The definition of practical completion

Problem:  What is your definition of practical completion?  The times I have had this argument with my client’s and / or their professional team is numerous.  From my perspective, I consider that the contract administrator should certify completion providing most of the major work is completed – if there are what I call ‘snags’ and small amounts of work still to be carried out, then practical completion should still be issued.


Response:  I could not point to one all-encompassing definition of practical completion.  Under the JCT’s (for example, the JCT Minor Works Contract 2016), it is in the opinion of the contract administrator.


There have been recent judgements on what constitutes practical completion, namely Mears Ltd v Costplan Services (South East) Ltd [2019] and University of Warwick v Balfour Beatty Group Ltd [2018].  In my opinion, the Mears case came out with a good definition (although practical completion was not defined in the building contract):


  • Works can be practically complete notwithstanding there are latent defects;
  • practical completion should not be certified if there are patent defects;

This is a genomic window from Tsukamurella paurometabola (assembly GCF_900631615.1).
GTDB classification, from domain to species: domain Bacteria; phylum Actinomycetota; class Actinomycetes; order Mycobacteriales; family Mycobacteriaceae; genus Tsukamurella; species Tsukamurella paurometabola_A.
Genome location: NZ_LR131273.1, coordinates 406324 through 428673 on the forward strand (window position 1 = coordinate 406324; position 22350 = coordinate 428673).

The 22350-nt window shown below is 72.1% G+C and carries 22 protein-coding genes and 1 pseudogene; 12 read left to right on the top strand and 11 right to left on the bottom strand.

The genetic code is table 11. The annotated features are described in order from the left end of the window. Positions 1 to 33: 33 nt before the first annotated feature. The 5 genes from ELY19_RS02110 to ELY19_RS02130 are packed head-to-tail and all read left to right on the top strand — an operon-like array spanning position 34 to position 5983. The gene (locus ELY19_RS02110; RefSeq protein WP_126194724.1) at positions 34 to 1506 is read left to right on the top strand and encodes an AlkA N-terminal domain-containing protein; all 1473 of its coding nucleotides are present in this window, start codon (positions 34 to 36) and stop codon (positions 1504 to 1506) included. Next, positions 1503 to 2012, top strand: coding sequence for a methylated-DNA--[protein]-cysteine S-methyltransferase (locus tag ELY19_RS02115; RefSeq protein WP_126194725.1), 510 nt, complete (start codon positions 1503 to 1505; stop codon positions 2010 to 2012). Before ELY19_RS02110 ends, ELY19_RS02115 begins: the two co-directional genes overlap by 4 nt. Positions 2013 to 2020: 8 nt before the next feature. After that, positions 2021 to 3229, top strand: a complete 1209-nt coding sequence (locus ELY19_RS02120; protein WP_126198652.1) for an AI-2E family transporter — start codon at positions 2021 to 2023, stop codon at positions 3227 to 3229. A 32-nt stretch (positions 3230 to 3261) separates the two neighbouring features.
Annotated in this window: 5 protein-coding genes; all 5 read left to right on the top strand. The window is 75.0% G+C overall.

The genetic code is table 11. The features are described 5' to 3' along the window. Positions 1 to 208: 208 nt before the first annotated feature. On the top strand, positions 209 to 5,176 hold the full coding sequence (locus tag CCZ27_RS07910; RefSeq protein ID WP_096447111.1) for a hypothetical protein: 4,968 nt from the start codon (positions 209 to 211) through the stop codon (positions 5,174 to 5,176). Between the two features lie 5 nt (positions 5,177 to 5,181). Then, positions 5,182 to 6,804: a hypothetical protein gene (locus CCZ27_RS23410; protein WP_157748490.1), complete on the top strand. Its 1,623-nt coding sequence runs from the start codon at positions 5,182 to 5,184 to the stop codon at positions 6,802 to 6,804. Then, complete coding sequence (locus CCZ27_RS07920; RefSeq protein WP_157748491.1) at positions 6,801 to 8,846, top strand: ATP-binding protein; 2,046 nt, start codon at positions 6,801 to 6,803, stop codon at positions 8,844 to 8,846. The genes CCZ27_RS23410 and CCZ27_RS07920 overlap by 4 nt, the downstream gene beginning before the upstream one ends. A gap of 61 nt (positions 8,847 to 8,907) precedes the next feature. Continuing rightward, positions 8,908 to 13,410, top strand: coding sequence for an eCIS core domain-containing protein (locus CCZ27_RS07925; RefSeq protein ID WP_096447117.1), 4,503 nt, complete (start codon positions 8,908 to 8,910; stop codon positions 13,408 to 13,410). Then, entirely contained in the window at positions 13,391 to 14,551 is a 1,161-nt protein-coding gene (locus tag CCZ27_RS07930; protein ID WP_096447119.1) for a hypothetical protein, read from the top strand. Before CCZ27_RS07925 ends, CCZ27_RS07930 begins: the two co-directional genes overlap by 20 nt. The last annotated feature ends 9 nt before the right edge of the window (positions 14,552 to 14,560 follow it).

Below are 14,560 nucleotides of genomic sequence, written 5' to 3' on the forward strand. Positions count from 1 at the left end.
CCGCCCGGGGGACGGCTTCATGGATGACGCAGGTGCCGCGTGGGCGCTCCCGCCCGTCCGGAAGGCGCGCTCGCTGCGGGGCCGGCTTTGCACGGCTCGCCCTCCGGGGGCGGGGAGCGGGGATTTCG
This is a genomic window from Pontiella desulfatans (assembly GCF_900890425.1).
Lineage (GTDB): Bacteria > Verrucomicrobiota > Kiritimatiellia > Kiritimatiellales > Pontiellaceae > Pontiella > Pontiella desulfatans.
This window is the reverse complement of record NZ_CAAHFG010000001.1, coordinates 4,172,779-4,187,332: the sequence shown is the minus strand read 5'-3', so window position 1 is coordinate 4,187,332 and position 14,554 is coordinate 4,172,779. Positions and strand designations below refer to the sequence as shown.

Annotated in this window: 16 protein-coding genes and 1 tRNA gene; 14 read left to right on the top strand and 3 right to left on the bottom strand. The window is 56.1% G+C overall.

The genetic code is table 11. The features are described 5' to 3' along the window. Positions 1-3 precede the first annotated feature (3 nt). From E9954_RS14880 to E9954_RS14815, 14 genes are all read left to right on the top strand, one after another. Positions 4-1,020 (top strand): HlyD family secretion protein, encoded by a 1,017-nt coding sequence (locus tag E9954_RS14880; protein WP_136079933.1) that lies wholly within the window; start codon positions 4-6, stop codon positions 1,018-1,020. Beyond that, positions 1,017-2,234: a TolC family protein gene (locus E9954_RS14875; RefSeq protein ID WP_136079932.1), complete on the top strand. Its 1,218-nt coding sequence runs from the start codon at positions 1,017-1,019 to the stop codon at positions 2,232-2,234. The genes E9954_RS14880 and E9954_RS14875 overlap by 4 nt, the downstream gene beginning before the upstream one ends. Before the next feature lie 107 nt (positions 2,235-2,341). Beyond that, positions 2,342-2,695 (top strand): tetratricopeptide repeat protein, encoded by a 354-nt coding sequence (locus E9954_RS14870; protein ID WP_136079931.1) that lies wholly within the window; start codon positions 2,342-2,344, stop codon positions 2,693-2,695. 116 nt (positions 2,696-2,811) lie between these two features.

• practical completion means the completion of all the construction work; and
  • the certifier is given discretion to certify practical completion when there are very minor works left incomplete on “de minimis” principles.


De minimis translates into work left that is so minimal as to be virtually irrelevant.  Also remember that there is no term under the JCT that relates to ‘snagging’ – the work is either completed or it is not, and practical completion should never be given on the condition that works still have to be completed.


I am afraid therefore, your interpretation of practical completion is far from what it actually is.


© Michael Gerard 2021


The advice provided is intended to be of a general guide only and should not be viewed as providing a definitive legal analysis.


Author background


Michael is a Solicitor, Chartered Builder & Registered Construction Adjudicator, and is a director at Michael Gerard Law Limited, a solicitors practice regulated by the SRA.